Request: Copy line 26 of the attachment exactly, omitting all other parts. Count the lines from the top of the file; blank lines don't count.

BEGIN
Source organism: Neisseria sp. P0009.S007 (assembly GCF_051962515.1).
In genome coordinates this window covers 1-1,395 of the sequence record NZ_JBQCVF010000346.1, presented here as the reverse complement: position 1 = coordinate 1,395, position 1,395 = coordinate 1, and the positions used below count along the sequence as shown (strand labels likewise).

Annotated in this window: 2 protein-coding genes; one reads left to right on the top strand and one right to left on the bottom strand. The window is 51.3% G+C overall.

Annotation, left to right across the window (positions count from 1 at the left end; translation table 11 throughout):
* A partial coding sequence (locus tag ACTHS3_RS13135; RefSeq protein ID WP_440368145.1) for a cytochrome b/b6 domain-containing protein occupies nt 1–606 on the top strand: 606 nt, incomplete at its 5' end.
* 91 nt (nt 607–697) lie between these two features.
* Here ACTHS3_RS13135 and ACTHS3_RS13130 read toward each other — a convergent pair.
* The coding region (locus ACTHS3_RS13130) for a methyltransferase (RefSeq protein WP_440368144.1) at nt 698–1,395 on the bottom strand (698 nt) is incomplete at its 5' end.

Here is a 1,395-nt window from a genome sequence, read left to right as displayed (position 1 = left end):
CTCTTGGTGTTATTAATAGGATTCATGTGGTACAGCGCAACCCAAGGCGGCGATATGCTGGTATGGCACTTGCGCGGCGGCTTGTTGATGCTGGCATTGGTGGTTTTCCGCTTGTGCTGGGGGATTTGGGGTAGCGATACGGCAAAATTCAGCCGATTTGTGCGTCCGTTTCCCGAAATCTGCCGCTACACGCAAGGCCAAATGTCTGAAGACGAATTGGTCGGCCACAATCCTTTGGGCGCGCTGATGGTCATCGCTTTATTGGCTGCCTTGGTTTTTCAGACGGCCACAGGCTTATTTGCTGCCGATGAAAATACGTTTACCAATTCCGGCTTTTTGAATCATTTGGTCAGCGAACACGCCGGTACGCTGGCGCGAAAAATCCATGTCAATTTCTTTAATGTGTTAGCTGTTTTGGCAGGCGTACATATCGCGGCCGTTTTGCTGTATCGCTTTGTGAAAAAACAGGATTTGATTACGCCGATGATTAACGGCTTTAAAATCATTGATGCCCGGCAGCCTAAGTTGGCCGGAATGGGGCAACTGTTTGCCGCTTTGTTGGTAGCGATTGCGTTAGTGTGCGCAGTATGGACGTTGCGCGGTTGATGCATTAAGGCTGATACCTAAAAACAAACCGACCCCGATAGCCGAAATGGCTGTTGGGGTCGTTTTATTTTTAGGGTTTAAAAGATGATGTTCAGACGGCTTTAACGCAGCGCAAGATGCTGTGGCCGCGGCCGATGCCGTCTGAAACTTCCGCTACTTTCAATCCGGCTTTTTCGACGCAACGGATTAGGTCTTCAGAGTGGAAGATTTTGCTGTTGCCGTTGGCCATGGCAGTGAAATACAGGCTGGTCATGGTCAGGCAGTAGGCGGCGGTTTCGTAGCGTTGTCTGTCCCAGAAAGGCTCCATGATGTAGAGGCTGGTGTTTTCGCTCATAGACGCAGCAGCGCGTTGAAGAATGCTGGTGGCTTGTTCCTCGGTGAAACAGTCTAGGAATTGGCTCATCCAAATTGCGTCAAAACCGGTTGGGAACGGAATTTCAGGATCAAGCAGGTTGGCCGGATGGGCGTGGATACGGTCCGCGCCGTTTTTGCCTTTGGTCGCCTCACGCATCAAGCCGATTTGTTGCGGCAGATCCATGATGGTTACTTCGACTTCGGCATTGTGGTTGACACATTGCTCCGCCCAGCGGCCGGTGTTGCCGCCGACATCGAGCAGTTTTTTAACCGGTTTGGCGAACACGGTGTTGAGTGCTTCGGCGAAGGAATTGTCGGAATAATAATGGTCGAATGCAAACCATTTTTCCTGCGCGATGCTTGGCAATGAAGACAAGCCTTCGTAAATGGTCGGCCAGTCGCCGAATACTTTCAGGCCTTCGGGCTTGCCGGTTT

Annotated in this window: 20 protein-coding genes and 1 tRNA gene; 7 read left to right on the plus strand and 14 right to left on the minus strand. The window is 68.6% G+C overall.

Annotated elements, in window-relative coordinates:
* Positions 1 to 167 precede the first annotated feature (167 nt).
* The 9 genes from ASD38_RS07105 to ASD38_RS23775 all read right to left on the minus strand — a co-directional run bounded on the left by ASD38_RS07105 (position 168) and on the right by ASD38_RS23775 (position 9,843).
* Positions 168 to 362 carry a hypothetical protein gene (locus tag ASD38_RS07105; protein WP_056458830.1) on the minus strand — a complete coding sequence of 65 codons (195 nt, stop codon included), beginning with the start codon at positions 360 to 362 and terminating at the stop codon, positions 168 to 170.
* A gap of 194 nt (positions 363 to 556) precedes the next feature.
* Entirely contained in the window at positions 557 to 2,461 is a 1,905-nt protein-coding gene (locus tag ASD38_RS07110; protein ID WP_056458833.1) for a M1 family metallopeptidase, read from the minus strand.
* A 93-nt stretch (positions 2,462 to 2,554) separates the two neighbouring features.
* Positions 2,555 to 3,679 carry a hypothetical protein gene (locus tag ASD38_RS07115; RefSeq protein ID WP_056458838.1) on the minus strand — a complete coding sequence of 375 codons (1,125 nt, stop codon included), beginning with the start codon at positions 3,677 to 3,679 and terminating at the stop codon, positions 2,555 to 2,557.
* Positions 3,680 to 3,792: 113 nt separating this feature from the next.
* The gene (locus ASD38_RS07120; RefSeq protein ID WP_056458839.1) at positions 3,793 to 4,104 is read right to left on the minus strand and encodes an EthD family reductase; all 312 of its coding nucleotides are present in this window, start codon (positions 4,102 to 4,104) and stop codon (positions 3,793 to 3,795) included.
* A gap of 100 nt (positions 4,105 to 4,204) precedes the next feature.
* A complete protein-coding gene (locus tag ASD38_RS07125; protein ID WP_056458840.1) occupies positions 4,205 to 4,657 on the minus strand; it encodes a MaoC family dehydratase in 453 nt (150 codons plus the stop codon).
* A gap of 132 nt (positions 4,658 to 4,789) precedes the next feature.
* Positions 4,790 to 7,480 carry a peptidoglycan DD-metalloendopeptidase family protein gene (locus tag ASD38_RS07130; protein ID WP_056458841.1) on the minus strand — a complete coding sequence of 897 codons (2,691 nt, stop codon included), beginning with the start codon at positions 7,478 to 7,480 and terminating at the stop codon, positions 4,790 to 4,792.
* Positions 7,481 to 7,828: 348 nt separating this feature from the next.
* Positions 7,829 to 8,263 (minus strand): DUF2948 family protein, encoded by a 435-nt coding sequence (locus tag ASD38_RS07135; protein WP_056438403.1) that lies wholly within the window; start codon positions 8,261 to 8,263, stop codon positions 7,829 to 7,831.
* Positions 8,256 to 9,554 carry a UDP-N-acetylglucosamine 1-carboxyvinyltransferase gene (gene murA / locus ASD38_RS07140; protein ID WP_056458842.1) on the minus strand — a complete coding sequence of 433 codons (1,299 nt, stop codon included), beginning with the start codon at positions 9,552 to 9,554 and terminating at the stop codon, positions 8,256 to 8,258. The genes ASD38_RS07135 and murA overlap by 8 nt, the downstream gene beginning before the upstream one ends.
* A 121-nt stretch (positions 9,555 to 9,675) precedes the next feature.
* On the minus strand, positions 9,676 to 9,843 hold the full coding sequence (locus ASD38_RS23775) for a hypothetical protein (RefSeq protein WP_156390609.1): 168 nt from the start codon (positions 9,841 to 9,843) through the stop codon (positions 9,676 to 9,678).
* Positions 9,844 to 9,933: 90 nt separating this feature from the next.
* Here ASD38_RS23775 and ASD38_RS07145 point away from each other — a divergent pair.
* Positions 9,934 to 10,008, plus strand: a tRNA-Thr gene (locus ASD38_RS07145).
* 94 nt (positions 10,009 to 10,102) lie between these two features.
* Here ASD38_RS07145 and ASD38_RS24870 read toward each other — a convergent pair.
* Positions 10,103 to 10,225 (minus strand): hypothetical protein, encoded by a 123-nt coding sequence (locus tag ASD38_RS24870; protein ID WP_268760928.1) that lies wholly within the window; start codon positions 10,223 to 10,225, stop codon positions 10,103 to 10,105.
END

* Positions 7,481 to 7,828: 348 nt separating this feature from the next.